What is special about this card key that occupies a prominent place in my museum of memories? The story may amuse you, but to me it is just one episode from a long list reinforcing my lifelong suspicion that I am the unsuspecting protagonist in a never-ending series of candid camera.
I was in South Tyneside College to attend a course on high voltage electric propulsion, in connection with an investigation. I had rung ahead to a nice hotel located by the sea and asked for a room with a sea view, but when I checked in, was told that all the rooms with sea views were taken. Nothing new there; I rarely got a hotel room with a view.
Hurrying up to my room, I swiped the key against the door. It would not open. Frustrated, I looked around helplessly. I was already late for class. A young hotel maid saw me struggle and came over.
‘Let me help you, Sir’, she offered and I meekly handed her the key. It didn’t work for her either.
‘Hmmm. It may be damaged,’ she said, ‘so finicky, these plastic keys. I’ll get you a new one. Sorry about this, sir.’
I did not tell her that it was the story of my life and gave her a doleful look instead. Within minutes, she returned with a new key, and voila, the door opened.
It was a room with a sea view! Not only that, it was spacious with plush leather furniture and polished oak floor; a large bed with goose down pillows; and glorious cotton sheets. A sweet smelling orchid was laid across one of the pillows. Even the maid was surprised at the look of disbelief on my face.
I had expected the usual: a dingy room overlooking a moss laden concrete terrace; polyester fibre pillows that guaranteed insomnia; and mangy, smelly carpets.
‘My fortunes have changed, I have escaped from the clutches of the candid camera man’, I thought as I thanked the maid, dumped my suitcase and ran to the class.
It was a good day of learning and I thoroughly immersed myself in the class forgetting all about the lucky start to my day and the room with a view. After class, I decided to walk back to the hotel. The salty smell of the sea, the throaty lament of the seagulls, and the golden afterglow of twilight – all transported me back to my youth when I sailed the oceans as a marine engineer.
Lost in reverie, I reached my hotel in a state of calm and well being. After a quick shower, a cold beer and dinner, I was ready for bed.
I sank into the soft pillows and scented gossamer sheets. Gently, I transitioned to a make belief world between wakefulness and sleep where I always got the things I wanted, where rooms and restaurant tables with views were written into my life’s contract and where my journey on Earth was not signposted by one mishap after the other. I yielded to sleep as my rumination on this lucky day mingled with my dreams.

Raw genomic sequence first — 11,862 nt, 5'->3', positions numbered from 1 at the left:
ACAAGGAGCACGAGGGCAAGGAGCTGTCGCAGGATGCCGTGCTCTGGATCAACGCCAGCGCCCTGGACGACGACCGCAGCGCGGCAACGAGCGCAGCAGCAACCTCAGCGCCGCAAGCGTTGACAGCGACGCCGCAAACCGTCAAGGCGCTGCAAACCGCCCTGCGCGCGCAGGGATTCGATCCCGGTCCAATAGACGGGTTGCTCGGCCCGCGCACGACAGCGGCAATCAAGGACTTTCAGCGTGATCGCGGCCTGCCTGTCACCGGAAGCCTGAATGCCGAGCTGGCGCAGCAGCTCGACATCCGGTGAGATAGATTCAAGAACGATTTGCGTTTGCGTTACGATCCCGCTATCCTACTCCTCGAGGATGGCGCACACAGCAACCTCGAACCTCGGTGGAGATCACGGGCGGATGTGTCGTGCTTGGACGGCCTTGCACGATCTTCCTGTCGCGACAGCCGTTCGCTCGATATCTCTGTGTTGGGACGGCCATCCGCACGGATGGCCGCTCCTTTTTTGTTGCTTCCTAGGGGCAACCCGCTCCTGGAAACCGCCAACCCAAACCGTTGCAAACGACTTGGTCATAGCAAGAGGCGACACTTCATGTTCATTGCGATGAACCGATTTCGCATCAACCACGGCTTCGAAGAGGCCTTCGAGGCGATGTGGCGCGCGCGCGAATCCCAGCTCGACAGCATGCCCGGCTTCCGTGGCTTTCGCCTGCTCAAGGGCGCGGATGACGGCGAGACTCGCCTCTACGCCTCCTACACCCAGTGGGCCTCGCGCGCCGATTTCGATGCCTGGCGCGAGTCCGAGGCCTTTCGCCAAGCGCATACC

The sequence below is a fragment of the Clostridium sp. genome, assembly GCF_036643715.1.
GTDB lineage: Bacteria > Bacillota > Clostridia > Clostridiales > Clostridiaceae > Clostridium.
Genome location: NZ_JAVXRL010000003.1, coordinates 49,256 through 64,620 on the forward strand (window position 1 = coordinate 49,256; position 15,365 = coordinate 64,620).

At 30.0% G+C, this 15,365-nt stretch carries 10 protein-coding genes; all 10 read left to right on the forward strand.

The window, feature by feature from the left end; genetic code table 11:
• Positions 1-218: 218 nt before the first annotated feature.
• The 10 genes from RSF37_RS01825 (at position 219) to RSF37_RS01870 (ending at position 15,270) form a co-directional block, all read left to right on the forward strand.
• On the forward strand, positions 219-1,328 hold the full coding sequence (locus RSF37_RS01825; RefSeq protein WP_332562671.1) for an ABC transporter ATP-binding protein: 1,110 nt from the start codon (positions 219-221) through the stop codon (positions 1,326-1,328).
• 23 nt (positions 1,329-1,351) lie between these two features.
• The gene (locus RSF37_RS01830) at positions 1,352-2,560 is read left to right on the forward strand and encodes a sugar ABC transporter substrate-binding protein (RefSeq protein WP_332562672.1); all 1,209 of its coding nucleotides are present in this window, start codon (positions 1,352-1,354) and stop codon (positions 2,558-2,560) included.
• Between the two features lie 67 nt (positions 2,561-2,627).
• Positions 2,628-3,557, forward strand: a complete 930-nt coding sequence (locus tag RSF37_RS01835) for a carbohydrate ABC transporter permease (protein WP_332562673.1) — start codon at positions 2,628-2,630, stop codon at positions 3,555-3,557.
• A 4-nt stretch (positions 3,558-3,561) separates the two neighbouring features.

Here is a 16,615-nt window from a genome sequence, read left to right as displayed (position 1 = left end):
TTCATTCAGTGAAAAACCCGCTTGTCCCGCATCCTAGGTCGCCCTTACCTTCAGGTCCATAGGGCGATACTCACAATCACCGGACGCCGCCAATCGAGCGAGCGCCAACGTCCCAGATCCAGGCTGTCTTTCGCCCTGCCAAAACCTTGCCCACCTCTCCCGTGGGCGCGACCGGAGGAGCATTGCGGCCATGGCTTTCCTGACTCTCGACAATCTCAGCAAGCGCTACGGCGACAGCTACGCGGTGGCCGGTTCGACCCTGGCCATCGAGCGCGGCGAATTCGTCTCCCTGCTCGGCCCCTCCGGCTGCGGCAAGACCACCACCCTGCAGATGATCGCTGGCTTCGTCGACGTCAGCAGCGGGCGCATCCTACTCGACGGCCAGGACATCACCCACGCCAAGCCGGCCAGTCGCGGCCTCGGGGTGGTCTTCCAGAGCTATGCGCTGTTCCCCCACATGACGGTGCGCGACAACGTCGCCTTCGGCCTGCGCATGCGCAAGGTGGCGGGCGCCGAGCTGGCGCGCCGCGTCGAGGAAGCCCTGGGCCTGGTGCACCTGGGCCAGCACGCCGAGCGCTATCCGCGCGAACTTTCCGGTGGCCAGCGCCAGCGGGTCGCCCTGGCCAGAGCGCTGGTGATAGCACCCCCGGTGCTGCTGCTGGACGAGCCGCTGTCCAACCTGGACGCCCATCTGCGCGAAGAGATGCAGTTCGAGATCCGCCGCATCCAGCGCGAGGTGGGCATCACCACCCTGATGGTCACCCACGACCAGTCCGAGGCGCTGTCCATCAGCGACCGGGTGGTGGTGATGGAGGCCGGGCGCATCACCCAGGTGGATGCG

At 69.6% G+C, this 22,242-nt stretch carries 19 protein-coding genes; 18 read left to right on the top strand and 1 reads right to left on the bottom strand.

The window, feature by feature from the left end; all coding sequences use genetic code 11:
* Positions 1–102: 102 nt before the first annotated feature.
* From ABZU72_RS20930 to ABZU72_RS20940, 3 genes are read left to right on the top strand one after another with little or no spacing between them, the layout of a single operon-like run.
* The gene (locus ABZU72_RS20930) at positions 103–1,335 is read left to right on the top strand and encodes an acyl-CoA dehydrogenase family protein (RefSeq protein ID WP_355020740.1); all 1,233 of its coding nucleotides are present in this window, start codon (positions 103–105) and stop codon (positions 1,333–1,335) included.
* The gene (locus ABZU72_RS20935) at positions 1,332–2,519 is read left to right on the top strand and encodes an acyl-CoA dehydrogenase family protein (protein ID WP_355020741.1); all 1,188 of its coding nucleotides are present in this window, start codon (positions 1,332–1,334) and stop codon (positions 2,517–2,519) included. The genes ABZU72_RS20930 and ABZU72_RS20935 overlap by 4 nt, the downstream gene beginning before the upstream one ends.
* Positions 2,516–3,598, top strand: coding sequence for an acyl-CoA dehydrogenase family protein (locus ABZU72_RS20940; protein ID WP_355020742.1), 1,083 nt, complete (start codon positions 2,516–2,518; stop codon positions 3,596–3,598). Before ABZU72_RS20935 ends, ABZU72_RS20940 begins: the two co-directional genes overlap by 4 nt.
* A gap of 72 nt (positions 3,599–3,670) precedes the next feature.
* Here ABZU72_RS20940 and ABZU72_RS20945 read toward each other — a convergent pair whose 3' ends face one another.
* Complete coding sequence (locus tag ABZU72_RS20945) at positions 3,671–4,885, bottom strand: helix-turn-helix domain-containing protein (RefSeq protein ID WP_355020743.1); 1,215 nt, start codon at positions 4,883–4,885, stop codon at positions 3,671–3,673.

Then I woke up. A big burly man was singing sea shanties in a booming voice as he staggered around the room switching on all the lights. He stood by my bed swinging a little suitcase and balancing himself as if he was on the deck of a ship at sea. He sang ‘Heyho the lazy sailor’. I saw that the giant was ready to collapse on top of me and screamed. The man froze, stopped singing and let out a deep growl like a tiger disturbed while mating. Then, realising his mistake, he turned and headed unsteadily back towards the door.
‘Sorry mate, wrong room, wrong room,’ he mumbled in confusion.
‘No worries, just switch off the lights’, I was magnanimous.
I slipped back into my orchid scented dream and woke up in the morning feeling fresh and rested. I was positive the episode of the drunken sailor had taken place in an unreal world.
The woman at the breakfast hall asked me for my room number.
‘235’ I spoke over her head eyeing several empty tables overlooking the sea. It was getting late for my class and I wanted her to get on with it.
‘Mr Warburton? Edward Warburton?’ she queried, with a slightly incredulous look.
‘No, Chandroth, Gopinath Chandroth’.
‘No problem Sir. I think they made a mistake on the list. It has Mr Warburton in 235 and yourself in 234. Not to worry love!’, she was apologetic.
The penny dropped a little later and I nearly choked on the grilled mushroom. I was allocated room 234, but had occupied 235. That explained why my key hadn’t worked. Edward Warburton, the inebriated singer of sea shanties, was not the intruder. I was.
To this day, I wonder where Mr Warburton spent that night!
(Note：A version of this was published in Hampshire View magazine, August 2013)
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